Tomorrow, on Valentine's Day, countless couples will celebrate romance by candlelight. On the same day, one billion women and men worldwide will stand up to shine a light on the darker side of gender relations.
According to the UN, one in three women worldwide will be raped or beaten in her lifetime. In some countries, up to seven in 10 women will be beaten, raped, abused or mutilated. Often, the victims are treated as criminals - dishonoured, brutalised, ostracised, imprisoned and even executed - while perpetrators remain free.
Last December, the gang rape and murder of a 23-year-old woman in India - two months after Pakistan's Taliban shot 15-year-old Malala Yousafzai for advocating education - triggered large-scale public protests. This outcry should mark the start of a global movement to lift the veil of silence that shrouds violence against women - which often begins at home - and protects the perpetrators.
From honour killings to child marriages, from date rape to sex slavery, crimes against women are prevalent in every society. But, when women are courageous enough to report abuse, doctors are often unhelpful, police are hostile, and the justice system fails them.
In the 1970s, feminists identified the connection between rape, male privilege and female sexual vilification. Today, readily accessible internet pornography is teaching boys and men that sexual acts involving degradation and even violent abuse of women are acceptable.
Meanwhile, many privileged women dismiss feminism as passé. But gender discrimination continues to pervade all aspects of society.
Feminism has a crucial role to play in the 21st century. Governments must continue to advance women's rights through legislation, while civil society must promote a cultural shift that rejects women's marginalisation or mistreatment. Only by enabling women to realise their potential can countries ensure economic and social progress.
This potential was evident during the Arab Spring uprisings, when women, empowered by advances in literacy and education, organised and led protests that toppled regimes. But gender equality remains a distant goal in the region, with women being left out of the political process.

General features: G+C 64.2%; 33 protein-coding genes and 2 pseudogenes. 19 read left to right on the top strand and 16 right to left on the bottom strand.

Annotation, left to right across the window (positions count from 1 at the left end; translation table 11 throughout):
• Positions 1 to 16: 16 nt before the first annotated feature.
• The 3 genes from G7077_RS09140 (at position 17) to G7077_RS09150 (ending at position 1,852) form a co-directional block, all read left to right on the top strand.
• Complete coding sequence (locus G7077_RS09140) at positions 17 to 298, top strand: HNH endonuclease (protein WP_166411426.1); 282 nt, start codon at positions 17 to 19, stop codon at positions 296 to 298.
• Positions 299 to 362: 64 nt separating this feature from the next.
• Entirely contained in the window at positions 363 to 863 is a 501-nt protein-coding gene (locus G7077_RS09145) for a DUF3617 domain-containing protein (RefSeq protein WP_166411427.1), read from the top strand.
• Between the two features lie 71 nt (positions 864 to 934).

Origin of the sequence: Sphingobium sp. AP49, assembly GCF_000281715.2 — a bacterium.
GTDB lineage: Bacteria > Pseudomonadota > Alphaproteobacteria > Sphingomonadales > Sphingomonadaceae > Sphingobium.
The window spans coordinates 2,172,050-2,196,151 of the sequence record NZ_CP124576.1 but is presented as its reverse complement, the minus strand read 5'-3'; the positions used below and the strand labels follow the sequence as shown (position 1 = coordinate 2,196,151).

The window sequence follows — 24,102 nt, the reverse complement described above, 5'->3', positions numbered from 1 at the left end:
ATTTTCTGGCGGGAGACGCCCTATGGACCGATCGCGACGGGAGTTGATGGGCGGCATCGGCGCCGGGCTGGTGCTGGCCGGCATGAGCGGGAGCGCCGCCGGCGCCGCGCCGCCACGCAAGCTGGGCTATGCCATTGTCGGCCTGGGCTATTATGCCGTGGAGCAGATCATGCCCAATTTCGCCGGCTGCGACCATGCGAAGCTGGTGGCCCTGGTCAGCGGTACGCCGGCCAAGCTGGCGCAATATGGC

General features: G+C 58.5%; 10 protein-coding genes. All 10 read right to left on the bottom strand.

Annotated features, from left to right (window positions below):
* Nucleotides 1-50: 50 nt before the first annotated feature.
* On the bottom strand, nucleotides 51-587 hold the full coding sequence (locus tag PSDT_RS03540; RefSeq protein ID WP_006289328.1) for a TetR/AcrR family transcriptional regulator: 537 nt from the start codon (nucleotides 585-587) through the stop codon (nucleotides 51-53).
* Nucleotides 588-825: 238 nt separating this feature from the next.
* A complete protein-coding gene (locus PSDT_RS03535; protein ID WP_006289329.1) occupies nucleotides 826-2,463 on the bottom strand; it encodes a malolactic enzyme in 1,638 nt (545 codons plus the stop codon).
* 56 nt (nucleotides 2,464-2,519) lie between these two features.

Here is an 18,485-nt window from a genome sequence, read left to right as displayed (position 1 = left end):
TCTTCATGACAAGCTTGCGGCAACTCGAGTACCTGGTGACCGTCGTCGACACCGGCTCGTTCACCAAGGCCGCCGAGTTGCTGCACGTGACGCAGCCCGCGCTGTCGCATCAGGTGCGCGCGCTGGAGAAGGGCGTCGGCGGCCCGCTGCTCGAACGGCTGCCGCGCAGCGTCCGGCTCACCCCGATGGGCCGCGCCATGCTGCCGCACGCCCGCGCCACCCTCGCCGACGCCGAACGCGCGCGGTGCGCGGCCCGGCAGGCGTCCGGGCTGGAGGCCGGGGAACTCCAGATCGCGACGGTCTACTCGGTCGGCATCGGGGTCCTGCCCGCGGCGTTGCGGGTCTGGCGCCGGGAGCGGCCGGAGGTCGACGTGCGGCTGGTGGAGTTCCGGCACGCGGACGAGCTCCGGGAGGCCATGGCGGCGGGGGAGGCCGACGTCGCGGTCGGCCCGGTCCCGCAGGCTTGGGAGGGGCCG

Next month, government and civil-society leaders will gather in New York for a meeting of the UN Commission on the Status of Women to agree on a plan to eliminate violence against women. Global leaders should take this opportunity to pledge to adopt the policies and devote the resources needed to end pervasive violations of women's human rights.
Although 187 countries have signed the 1979 United Nations Convention on the Elimination of All Forms of Discrimination Against Women, statistics show little progress.
Change is possible, but it requires collective action by the international community. Five steps are particularly important:
- Ratify and enforce all relevant regional and international treaties, and implement laws that prohibit violence against women and ensure effective punishment of offences.
- Enhance women's economic and political empowerment.
- Increase public awareness of the problem.
- Mobilise men and boys against violence through educational programmes.
- Improve support for survivors of violence and their families.
All people deserve justice, equality and freedom from violence. Tomorrow, people worldwide should support One Billion Rising, a global call for them to show their support for the one billion women who have survived violence and abuse. Your involvement will bring the world closer to ending this deadly war against women.
George A. Papandreou is president of Socialist International. Ouafa Hajji is president of Socialist International Women. Copyright: Project Syndicate